Workplace Trends We’ll See in the New Year
As we close out what will undoubtedly be an unconventional year, it leads me to wonder what 2021 will bring. What industry trends will come to light based on the experience of an almost year-long pandemic which has impacted our daily business and personal lives? What movements and shifts will remain as remote work settles in as the new norm?
While 2020 brought us a year that no one could have predicted, we have a chance to chart our course and plan accordingly as we move into 2021.
Before sharing what I believe are the most important trends shaping our industry in 2021, let me first acknowledge remote leadership’s vital importance. This in itself will not be a short-lived trend, but instead, will become even more rooted in our regular business practices as we push forward into the new year.
It is critical to remember that as employees continue to work from home, and more companies evolve this circumstance into a permanent organizational structure, leaders must find ways to connect and engage with their workforce regularly, using technology to its fullest potential. Corporate monthly emails won’t cut it.
Leaders will need to interact more frequently to maintain a company culture that attracts and keeps its top talent. We all need to realize that 2020 changed the way we do business, not only with our customers but also with our employees. And it is our responsibility to adapt to this change, becoming dynamic virtual leaders who set positive examples for our employees.
With that guidance in mind, below are what I believe will be the top three trends that advance our industry, and even more so evolve the way our country and the world executes business operations in 2021 and beyond:
The Increased Availability of Talent.
With the rise of permanent remote positions, the good news is that geographic barriers no longer exist for who and where a company can hire. This new reality opens up the landscape of previously unattainable talent, who before were limited due to geographical restrictions, yet possessed the desired traits to complement your business.
This opening of doors across the country and globe makes the talent pool both larger and more competitive. Additionally, the focus on hiring the best talent regardless of location will provide the added benefit of serving as a retention strategy for top performers. Since employees who work remotely have flexibility as to where they live, the concern over location is eliminated.
Looking into 2021, top performers can and will work for your organization, no matter where they are.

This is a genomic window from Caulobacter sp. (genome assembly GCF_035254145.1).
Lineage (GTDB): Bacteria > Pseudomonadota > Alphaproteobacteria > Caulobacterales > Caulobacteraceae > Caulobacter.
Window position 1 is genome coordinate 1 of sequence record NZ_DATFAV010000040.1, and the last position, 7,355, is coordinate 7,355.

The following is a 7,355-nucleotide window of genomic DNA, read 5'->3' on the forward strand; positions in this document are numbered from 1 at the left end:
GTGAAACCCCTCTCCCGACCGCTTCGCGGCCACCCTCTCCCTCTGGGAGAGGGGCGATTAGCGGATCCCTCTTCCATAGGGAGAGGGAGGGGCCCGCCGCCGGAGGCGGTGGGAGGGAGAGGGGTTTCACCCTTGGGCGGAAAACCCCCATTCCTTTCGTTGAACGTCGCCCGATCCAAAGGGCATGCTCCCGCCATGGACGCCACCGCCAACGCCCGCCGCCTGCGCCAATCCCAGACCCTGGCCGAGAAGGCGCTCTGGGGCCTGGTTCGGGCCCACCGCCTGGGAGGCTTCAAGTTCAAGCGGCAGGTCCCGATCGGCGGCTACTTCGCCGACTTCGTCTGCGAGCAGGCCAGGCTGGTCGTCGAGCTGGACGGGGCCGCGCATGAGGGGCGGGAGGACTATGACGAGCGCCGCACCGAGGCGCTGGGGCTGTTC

A Rise in Gig.
Individuals are increasingly looking to work on their own terms, and I expect the gig economy will witness a sharp spike in numbers in 2021. This is already evident in the passage of CA’s Prop 22, which classifies drivers for app-based transportation and delivery companies as “independent contractors” rather than employees – a type of model anticipated to go nationwide.
As a matter of fact, it is predicted that in the new year, gig jobs will outnumber traditional office-based, nine-to-five jobs. As flexibility becomes a priority for many formerly full-time, office-bound employees, companies will see the fastest way to reach their desired results is by using a mix of contractors, freelancers, and full-time employees.
Diversity, Equality, and Inclusion are at the Forefront.
Diversity, Equality, and Inclusion (DEI) is more important than ever. With a volatile year coming to an end, companies need to put an even greater focus on DEI in 2021 – identifying their individual and collective perspective, identity, values, and culture, and then evaluating how the dynamics of DEI can adapt and strengthen their business strategy.
Just as remote work and the gig economy have established themselves as mainstays, so has employees’ desire to work for a company that promotes their core values openly, addressing how leadership, management, and employees collectively contribute to the company’s culture surrounding DEI efforts.
No one could have predicted the events of 2020 and how they would affect our lives, business, economy, and the world. But we can learn from the unexpected, identify how the events of 2020 have forever changed the way we do business, and most importantly, find the positives that may not have otherwise been uncovered.
We now have access to more talent, greater flexibility in our day-to-day operations, and a strong focus on inclusion in the workplace. We can embrace these attributes starting today, knowing they will make our businesses stronger and more successful.
Tim Dowd is a GE-trained executive with over 30 years of experience leading global information and technology-enabled service organizations. He has a proven ability to build and lead teams to deliver superior results at leading public and private corporations. He has been serving as President and COO of Accurate and was a member of Accurate’s Board prior to joining the Company. Prior to this role, he served as CEO of Current Analysis and INPUT, President of USIS and in executive leadership roles at both Choicepoint and GE. He has also served on the Boards of Escreen, Lubricating Specialties Corp and Accurate. He holds an MBA from Emory University, a B.S. in Industrial Engineering from Worcester Polytechnic Institute and a B.A. in Economics from Assumption College.
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